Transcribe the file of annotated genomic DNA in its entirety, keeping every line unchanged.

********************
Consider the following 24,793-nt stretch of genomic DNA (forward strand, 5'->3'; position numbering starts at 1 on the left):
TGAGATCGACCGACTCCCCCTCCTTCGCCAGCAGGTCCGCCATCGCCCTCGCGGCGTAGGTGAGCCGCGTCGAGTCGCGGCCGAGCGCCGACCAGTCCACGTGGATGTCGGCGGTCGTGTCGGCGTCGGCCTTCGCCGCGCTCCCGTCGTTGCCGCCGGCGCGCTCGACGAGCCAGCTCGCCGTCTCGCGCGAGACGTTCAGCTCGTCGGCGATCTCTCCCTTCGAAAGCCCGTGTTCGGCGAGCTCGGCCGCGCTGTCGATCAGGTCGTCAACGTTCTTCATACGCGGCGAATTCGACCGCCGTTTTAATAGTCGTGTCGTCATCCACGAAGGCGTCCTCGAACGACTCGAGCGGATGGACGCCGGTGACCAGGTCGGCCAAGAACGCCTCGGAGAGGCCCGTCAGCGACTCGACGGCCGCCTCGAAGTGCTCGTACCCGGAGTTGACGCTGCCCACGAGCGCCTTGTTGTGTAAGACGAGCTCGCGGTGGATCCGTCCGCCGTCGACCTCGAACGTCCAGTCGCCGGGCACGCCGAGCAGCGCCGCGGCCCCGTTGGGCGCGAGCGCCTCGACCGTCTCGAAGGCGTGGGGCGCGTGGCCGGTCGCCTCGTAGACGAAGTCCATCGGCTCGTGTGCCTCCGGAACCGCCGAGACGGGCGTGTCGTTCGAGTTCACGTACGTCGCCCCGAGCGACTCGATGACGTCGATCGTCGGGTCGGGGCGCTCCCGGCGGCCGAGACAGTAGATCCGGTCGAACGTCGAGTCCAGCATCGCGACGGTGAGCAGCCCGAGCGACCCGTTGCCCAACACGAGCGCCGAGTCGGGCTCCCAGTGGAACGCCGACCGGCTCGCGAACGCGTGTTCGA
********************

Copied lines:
Consider the following 24,793-nt stretch of genomic DNA (forward strand, 5'->3'; position numbering starts at 1 on the left):
TGAGATCGACCGACTCCCCCTCCTTCGCCAGCAGGTCCGCCATCGCCCTCGCGGCGTAGGTGAGCCGCGTCGAGTCGCGGCCGAGCGCCGACCAGTCCACGTGGATGTCGGCGGTCGTGTCGGCGTCGGCCTTCGCCGCGCTCCCGTCGTTGCCGCCGGCGCGCTCGACGAGCCAGCTCGCCGTCTCGCGCGAGACGTTCAGCTCGTCGGCGATCTCTCCCTTCGAAAGCCCGTGTTCGGCGAGCTCGGCCGCGCTGTCGATCAGGTCGTCAACGTTCTTCATACGCGGCGAATTCGACCGCCGTTTTAATAGTCGTGTCGTCATCCACGAAGGCGTCCTCGAACGACTCGAGCGGATGGACGCCGGTGACCAGGTCGGCCAAGAACGCCTCGGAGAGGCCCGTCAGCGACTCGACGGCCGCCTCGAAGTGCTCGTACCCGGAGTTGACGCTGCCCACGAGCGCCTTGTTGTGTAAGACGAGCTCGCGGTGGATCCGTCCGCCGTCGACCTCGAACGTCCAGTCGCCGGGCACGCCGAGCAGCGCCGCGGCCCCGTTGGGCGCGAGCGCCTCGACCGTCTCGAAGGCGTGGGGCGCGTGGCCGGTCGCCTCGTAGACGAAGTCCATCGGCTCGTGTGCCTCCGGAACCGCCGAGACGGGCGTGTCGTTCGAGTTCACGTACGTCGCCCCGAGCGACTCGATGACGTCGATCGTCGGGTCGGGGCGCTCCCGGCGGCCGAGACAGTAGATCCGGTCGAACGTCGAGTCCAGCATCGCGACGGTGAGCAGCCCGAGCGACCCGTTGCCCAACACGAGCGCCGAGTCGGGCTCCCAGTGGAACGCCGACCGGCTCGCGAACGCGTGTTCGA